Tumble Off The Page
By Margaret Porter
I am writing two novels which trouble me greatly.
The first was coming along and Protagonist #1 and I were sharing some wicked laughs, but then she went goofy on me. So I put her into a deep sleep and stuck her in a file; given the state she was in when I put her to bed, I thought maybe she’d thank me when she decides to wake up.
Well, it matters not because what she did was so upsetting that it was either put her to sleep for awhile or gulp down that fifth of Woodbridge bourbon that’s been staring me down ever since Paz Liquors accidentally ran it on sale.
I then began to write my second novel, and whaddya know, Protagonist #2 got stuck in a situation that was quite painful for me to witness. I had to click ‘save’ and ‘close’ and walk away. I confess that I just left her there, wondering whether she would survive – evidently, I am not a good friend in traumatic situations, so be warned!
The only positive aspect of this entire thing is that my respect for God has increased because, hell, checking the world population counter just now and we can see that God has at least 7.6 billion such stories to write here on Earth alone – lord knows how many stories there are on Exoplanet Dimidium!
When I was a child, my father gifted my big sister Mary – aka his “favorite daughter” – three Nancy Drew Mysteries: The Clue of the Dancing Puppet; The Club of the Whistling Bagpipes; and The Secret of the Golden Pavilion. Mary, 11 at the time, was a straight-A student and she breezed through them.
Middle-sister Cynthia didn’t care much for Nancy Drew because Mary did; she read only biographies checked out from the library. So, lucky for me, the books were passed directly on to me, the youngest at age seven, and they were my first big-girl reads.
“There are millions and millions of books out there being written, Margaret,” my father intoned. “And it’s your turn to join us in these new worlds.”
Mary kindly instructed that I might not understand some of the subtext found in Nancy Drew’s life, not to worry if things appeared to be one way but were actually another, and to go ahead and try to get through at least one.
Neither knew it at the time, but I stopped listening when my father had uttered the word “written.” It suddenly occurred to me that someone, many people, probably millions, were sitting down right then and writing books. As in, people did that. For all of the seven long years of my life, I’d read dozens of children’s books and this fact of someone creating stories had completely escaped me. It seemed so overwhelmingly generous to me in that moment and my young brain folded its creases a little deeper that day.
I carefully read the Nancy Drew stories, not because I didn’t understand them, but because of how artfully Carolyn Keene had painted with sentences, one colorful phrase flowing into another, adding in some scenic sculpture, all of it varnished by moods that spooked, all of these images combining into chapters until they had 29 or so. And then, it all came together, that warm and comfortable feeling that things weren’t as bad as they had seemed; they were rational and predictable.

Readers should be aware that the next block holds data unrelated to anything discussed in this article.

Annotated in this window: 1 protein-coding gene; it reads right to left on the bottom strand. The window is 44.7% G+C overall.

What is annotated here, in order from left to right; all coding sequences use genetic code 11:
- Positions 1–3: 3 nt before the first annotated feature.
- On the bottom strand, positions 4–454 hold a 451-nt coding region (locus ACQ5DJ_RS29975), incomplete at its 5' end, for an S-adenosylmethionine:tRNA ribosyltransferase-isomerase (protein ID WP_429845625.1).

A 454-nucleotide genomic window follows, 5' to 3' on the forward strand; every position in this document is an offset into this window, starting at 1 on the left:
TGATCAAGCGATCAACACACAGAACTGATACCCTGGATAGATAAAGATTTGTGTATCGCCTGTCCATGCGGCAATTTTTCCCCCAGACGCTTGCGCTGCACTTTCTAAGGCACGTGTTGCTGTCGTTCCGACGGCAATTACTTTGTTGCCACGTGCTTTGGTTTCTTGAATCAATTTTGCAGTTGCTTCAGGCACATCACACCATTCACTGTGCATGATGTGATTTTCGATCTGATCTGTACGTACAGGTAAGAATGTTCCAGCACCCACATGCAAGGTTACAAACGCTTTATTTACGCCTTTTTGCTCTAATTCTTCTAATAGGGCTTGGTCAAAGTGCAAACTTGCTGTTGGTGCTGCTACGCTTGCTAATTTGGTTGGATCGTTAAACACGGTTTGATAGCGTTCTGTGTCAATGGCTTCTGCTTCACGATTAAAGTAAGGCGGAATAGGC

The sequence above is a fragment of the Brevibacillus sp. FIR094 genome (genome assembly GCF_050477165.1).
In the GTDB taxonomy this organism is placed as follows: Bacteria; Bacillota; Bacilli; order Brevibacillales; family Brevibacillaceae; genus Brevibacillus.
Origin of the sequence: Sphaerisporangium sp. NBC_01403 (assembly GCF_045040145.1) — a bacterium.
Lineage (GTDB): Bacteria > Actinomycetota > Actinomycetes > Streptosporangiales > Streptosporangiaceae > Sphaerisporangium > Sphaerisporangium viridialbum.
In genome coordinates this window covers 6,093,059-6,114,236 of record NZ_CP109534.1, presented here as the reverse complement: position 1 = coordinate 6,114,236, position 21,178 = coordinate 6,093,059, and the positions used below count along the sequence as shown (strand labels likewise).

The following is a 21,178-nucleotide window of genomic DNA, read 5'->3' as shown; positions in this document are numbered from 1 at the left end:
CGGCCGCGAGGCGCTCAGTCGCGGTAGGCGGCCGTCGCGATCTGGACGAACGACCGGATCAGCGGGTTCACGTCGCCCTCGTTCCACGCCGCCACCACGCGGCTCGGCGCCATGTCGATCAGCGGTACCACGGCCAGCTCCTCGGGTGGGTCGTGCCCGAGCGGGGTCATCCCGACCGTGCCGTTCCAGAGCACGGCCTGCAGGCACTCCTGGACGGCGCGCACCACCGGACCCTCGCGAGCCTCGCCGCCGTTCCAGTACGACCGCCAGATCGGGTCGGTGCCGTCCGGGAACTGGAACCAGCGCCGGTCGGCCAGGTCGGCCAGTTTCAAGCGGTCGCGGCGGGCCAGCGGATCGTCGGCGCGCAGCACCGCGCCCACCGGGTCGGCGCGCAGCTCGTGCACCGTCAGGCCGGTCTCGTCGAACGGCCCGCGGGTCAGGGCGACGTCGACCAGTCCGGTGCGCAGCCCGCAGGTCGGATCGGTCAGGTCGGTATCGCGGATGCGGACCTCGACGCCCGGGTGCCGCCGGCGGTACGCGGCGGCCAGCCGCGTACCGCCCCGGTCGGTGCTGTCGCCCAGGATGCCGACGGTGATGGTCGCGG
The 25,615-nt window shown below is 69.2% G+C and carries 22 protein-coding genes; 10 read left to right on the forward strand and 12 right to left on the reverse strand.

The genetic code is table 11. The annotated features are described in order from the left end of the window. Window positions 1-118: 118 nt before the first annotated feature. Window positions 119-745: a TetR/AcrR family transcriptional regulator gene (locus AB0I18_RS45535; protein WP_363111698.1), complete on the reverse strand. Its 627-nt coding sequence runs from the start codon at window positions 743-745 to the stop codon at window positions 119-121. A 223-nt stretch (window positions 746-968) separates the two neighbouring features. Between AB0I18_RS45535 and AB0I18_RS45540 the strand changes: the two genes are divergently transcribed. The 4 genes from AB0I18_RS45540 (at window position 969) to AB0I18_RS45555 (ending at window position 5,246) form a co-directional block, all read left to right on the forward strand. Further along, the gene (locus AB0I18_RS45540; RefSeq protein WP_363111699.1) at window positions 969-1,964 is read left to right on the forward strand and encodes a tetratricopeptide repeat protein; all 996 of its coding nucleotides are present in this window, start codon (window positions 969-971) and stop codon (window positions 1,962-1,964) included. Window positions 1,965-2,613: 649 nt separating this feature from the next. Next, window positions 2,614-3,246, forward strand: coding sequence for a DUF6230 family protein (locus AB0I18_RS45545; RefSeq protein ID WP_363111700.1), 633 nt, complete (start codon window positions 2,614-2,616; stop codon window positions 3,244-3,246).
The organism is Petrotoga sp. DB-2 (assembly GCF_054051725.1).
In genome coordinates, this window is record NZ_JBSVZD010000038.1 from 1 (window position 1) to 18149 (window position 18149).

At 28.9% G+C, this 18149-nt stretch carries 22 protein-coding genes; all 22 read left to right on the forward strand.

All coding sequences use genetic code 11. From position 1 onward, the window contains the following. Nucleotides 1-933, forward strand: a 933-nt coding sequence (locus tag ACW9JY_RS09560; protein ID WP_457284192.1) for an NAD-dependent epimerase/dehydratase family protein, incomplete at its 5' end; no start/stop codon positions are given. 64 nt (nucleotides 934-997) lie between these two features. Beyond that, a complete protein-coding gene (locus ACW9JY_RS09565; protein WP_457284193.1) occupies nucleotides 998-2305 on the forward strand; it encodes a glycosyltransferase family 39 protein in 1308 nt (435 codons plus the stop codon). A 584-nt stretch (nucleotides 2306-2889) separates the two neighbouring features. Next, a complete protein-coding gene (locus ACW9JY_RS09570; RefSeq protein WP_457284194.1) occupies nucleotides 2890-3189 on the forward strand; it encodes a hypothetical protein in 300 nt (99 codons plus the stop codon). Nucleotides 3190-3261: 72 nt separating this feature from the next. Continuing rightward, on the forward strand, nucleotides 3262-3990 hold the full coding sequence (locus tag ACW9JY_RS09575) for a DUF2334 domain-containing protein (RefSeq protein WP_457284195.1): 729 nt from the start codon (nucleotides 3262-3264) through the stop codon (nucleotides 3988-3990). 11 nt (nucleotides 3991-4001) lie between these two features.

Frankly, by my ninth birthday, I had read around 30 Nancy Drew Mysteries and began to feel disappointed by their repetitive, neat-and-tidy resolutions. As I matured, I wanted more laughter or tears, perhaps a little of both, darker darkness, lighter lights, words strung together in a way to touch me in all my forbidden places. Cynthia by now was into books like Helter Skelter, which my mother forbade me to read until my 13th birthday, which I did. Mistake!
Then my sisters and I headed into all the love stories, gothic mysteries, modern crime, horror, humor, and classics assigned by teachers and professors. These days Mary sticks mostly to the latter, Cynthia hangs onto history, and I am omnivorous when it comes to books.
But wait. Thus inspired by sweet memories and it’s time to check on my own women.
I can see that Protagonist #1 is ready to wake up, and no question about it she’s got to get herself to an AA meeting. She slept with Albert, the grimy pressman from the local newspaper who crushed on her years ago when they worked together; he still can’t scrub the ink out from under his nails. They ran into each other last night at the bar where, damn it all, she fell off the wagon because she’s back in town to try and solve her father’s murder. Hey, so I’m going to go easy on her for awhile, early to bed, that sort of thing … until she finds the photos.
Oh. I’m so sorry, but Protagonist #2 still has a dead child, an accident, you see, that she will never quite get over, but it will inform everything else she does because that’s what happens. It will even inform how she reacts when she loses another child a year from now. There’s nothing I can do about that except to help her march forward into … danger, which she faces in the wild west of 1878, gunslingers and gamblers, prostitutes and charlatans who fall in love and try to make right, all swirling around this brave pioneer woman, widowed at 30, five children to feed and no home to turn back to except the one beyond stars, which hang there in three sparkling dimensions in the nighttime New Mexico sky.
Someday they both might tumble off the page and into your world, but not if I keep writing this column on this dark, early day. Adios.
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